‘Annie’ affirms Baldwinsville Theatre Guild future

Stage-savvy kids assure BTG success for years to come

— Having first staged “Tish” in 1943, the Baldwinsville Theatre Guild is the longest-running community theater group in Central New York, and it keeps that torch burning by passing it on to young entertainers.

Judging from the talent and teamwork displayed by the two dozen precocious performers in this summer’s “Annie,” BTG enjoys a deep pool of experienced players from which to draw for years to come.

“Annie” opened on Broadway in 1977, ran for nearly six years and, with countless tours and amateur mountings, has evolved one of the evergreens of American musical theater.

Just as “Annie” pleased moviegoers with screen versions in 1982 and 1999, it pleased the SRO audience that turned out for last Saturday night’s show at the Presbyterian Education Center. And, why not? The songs by Charles Strouse and Martin Charnin are short and catchy, the simple plot – book by Thomas Meehan based on Harold Gray’s “Little Orphan Annie” comic strip – unfolds rapidly and is resolved satisfactorily.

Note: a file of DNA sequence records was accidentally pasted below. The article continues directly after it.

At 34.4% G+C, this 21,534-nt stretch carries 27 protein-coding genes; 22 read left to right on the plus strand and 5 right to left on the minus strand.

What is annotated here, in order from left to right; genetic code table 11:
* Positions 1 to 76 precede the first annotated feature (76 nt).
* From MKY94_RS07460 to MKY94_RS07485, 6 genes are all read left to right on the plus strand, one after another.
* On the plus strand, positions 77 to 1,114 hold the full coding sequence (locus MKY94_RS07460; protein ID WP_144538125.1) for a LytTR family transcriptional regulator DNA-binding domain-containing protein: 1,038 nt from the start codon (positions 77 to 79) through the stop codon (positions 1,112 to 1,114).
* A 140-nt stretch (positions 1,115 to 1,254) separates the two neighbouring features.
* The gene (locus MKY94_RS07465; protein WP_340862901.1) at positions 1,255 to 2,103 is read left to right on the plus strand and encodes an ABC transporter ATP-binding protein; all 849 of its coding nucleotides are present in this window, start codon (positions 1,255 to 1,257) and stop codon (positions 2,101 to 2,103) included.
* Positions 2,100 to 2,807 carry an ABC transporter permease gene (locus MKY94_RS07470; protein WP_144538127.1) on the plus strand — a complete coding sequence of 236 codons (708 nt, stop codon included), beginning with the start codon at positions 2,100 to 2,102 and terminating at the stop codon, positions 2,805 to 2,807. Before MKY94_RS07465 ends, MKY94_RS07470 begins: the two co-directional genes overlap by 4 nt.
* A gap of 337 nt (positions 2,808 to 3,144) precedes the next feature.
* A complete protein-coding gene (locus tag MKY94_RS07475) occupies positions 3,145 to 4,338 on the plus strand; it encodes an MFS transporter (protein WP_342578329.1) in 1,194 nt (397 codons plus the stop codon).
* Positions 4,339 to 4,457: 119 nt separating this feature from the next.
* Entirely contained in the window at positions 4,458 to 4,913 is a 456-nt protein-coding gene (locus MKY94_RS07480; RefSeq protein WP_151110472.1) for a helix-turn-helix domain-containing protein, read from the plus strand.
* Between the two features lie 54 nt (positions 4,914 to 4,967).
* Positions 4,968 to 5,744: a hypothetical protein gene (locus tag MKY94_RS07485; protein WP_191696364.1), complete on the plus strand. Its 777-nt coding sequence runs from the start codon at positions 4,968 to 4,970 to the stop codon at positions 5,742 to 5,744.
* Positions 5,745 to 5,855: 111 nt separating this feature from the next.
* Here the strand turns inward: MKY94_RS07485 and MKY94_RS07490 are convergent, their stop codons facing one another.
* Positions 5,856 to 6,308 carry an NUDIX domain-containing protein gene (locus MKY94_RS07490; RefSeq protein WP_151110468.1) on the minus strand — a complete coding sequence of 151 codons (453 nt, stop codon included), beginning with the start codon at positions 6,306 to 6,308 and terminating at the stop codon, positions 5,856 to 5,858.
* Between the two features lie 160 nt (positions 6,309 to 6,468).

On top of all that, the BTG production boasts a surefire mix of confidence and exuberance demonstrated by this cast of kids. They sing, they dance and they deliver their lines like troupers!

With her big green eyes complementing her character’s trademark red hair, Gwen Mercer played the title role Saturday evening (she alternates with the equally talented Shannon Beel). Mercer exudes a self-assurance beyond her years that serves her well both in dialogue and singing. Her full-bodied voice ably articulated every syllable of every line and lyric. Plus she’s cute as heck, as expected.

Two of Mercer’s sisters are also in the show. Appearing as Duffy, one of the orphans, older sister Eve Mercer was the answer to choreographer Marjorie Taylor’s prayers. Eve’s a sure-footed dancer, who not only knows how to hoof it, but also handled a repeated comic shtick in which she stomps on somebody’s toe. Younger sibling Rose Mercer filled out the ensemble.

Vote on this Story by clicking on the Icon


Use the comment form below to begin a discussion about this content.

Sign in to comment